Day of Service project still waiting to be completed

From left, Vivian Wright, Joel Woodson, and Lori Packard prepare the Arlington Heights fence to paint, for the Arlington and Darrington food banks, on Sept. 11. - Courtesy Photo
From left, Vivian Wright, Joel Woodson, and Lori Packard prepare the Arlington Heights fence to paint, for the Arlington and Darrington food banks, on Sept. 11.
— image credit: Courtesy Photo

ARLINGTON — Even though this year’s National Day of Service and Remembrance projects were meant to conclude on the weekend after Sept. 11, an inhospitable drizzle on Saturday, Sept. 14, postponed at least one project until it can be completed when both the skies and the volunteers’ schedules are clear.

From Wednesday, Sept. 11, through Friday, Sept. 13, the Arlington and Darrington food banks recruited 30 volunteers to conduct preparation work to paint a fence in the Arlington Heights neighborhood. Anya Zolotusky and Kim Robinson, the owners of the fence, have pledged to donate $500 to the food banks, since that’s the value of refurbishing the fence.

“We put in 53 man-hours of scraping, brushing and pressure-washing that wood fence,” said Dawn Dickson, one of the coordinators of the project. “When the weather permits, we will finish the job and paint the fence.”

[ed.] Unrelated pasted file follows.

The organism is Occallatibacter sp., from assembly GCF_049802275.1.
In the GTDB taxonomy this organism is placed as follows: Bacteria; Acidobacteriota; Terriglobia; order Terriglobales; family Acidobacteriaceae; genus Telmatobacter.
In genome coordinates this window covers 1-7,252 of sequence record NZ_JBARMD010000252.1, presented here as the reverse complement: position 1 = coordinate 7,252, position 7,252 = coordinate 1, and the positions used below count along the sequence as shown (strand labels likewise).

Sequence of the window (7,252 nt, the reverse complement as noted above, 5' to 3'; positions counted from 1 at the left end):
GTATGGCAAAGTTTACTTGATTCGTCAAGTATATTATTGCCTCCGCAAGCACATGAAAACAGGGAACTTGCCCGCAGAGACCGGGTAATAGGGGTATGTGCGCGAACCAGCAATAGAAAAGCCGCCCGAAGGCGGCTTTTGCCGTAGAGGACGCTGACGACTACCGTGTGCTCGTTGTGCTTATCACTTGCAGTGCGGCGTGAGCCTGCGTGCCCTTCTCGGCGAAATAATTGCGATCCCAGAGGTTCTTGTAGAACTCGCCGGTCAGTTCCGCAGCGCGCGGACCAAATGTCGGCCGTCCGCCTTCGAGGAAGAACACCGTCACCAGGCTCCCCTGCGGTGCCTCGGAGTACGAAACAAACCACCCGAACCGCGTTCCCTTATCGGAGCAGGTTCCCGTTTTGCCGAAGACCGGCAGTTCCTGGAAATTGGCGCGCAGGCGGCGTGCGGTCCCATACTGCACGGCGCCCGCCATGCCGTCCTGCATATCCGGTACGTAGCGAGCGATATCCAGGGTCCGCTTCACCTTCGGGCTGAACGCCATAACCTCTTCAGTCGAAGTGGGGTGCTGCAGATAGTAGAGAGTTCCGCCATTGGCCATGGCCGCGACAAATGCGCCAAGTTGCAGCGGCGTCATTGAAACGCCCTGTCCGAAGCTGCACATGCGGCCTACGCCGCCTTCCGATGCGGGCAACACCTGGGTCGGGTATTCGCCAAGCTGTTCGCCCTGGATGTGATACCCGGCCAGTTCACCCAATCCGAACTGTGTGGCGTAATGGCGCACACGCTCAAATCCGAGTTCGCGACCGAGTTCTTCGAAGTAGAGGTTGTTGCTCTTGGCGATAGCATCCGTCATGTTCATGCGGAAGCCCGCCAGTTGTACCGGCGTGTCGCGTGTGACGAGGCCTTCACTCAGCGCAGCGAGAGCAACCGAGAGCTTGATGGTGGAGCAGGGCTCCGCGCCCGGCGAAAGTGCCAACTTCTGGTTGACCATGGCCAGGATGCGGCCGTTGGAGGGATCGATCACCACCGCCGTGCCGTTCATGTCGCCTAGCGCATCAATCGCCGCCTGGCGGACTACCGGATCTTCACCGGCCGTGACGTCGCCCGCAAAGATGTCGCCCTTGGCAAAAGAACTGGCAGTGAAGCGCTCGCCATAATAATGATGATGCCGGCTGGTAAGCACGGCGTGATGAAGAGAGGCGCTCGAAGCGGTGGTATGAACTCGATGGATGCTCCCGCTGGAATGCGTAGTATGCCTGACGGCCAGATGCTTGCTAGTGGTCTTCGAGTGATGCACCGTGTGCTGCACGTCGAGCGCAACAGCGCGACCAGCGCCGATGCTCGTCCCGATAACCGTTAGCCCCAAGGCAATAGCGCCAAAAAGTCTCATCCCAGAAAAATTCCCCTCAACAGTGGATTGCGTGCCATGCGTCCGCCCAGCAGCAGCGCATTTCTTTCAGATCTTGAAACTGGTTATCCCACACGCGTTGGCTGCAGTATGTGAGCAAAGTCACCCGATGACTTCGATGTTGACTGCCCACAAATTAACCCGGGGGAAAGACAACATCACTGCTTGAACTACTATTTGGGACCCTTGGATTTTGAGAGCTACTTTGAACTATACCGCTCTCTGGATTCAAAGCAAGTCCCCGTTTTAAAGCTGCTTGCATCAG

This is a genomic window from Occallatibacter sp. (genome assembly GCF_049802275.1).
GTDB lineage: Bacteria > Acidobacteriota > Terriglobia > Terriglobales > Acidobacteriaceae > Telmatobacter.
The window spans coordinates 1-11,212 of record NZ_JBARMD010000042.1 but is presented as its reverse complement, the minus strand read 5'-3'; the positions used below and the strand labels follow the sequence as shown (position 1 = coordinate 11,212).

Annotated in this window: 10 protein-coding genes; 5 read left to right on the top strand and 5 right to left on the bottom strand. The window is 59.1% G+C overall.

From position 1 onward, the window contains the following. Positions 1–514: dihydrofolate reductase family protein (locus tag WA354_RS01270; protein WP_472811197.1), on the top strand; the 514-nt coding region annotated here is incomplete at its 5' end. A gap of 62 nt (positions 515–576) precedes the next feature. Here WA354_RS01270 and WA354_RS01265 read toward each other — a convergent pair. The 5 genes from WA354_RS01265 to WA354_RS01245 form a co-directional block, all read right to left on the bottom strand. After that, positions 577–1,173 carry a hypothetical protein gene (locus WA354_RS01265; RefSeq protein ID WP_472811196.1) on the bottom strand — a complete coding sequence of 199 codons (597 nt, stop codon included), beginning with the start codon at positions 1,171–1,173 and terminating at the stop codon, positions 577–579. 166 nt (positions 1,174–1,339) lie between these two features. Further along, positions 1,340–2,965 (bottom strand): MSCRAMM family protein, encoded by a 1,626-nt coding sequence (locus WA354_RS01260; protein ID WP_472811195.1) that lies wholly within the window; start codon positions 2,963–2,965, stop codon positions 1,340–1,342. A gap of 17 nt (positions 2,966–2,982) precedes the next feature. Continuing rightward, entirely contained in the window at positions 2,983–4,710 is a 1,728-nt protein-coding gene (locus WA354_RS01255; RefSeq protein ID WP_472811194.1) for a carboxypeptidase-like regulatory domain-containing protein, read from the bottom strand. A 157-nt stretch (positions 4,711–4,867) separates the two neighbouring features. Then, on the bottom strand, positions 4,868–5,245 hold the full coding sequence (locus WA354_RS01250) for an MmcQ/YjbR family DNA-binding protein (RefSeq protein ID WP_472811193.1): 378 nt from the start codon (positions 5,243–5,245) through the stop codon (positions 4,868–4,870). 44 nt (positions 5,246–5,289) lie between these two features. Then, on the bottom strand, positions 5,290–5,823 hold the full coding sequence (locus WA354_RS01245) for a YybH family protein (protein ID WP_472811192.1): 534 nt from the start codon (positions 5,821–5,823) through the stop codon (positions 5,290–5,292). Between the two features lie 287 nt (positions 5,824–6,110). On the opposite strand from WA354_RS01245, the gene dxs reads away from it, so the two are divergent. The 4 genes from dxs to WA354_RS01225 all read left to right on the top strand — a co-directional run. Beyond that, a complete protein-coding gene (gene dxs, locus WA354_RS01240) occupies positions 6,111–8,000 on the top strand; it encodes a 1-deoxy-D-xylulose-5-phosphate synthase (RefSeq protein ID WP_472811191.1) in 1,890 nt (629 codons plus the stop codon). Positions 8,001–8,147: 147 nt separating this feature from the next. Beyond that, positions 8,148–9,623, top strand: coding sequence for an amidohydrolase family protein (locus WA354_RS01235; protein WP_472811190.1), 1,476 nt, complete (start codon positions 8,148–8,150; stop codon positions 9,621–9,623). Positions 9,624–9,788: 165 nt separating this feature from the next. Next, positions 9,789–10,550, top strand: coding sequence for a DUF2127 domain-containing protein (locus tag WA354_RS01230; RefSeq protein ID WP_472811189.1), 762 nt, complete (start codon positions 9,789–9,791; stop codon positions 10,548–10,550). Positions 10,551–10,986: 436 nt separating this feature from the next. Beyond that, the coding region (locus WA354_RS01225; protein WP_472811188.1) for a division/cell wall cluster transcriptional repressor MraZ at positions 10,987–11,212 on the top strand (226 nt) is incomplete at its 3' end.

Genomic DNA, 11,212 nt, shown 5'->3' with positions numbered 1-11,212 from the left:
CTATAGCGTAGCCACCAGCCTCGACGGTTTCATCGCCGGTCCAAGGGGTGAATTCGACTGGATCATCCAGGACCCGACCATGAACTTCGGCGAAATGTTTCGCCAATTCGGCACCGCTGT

The fence is approximately 1,200 feet long, with four boards for each 8-foot by 10-foot section, adding up to 4,800 feet of boards that were last painted in August of 2009. Of the 30 volunteers, 25 came from Arlington and five came from Darrington, while an additional 14 volunteers collected 345 pounds of food and $1,519 at the Darrington IGA, which the Darrington and Oso food banks will share between them.

“We’re going to need at least four fairly warm, dry days to finish the job — two to let the fence dry out, one to paint, and one more to let the paint dry,” Dickson said. “This is a weather-dependent project, and we hope to complete it soon.”

Dickson acknowledged the challenge of coordinating an outdoor weather-dependent project in the rainy Pacific Northwest, but hopes the temporary disappointment that the volunteers felt, after the event was called off from its original date due to the boards being too wet to paint, will lead to long-term benefits.

“This may be a blessing in disguise, as the response may be greater, as more people become aware of this service on behalf of the food banks,” Dickson said. “There’s nothing better than gathering together for a win/win of serving the common good.”

Dickson encouraged anyone who’s interested in contributing their time, efforts or money to email or log onto

“This is a chance to meet members of your community, provide a service, and benefit others in a big way,” Dickson said. “Initially, this project looked overwhelming, but we have seen that, by gathering together, the work moves along quickly, and more can be accomplished then originally thought possible. This is a great way to get a labor-intensive project completed, and the reward is knowing you have helped those most in need.”


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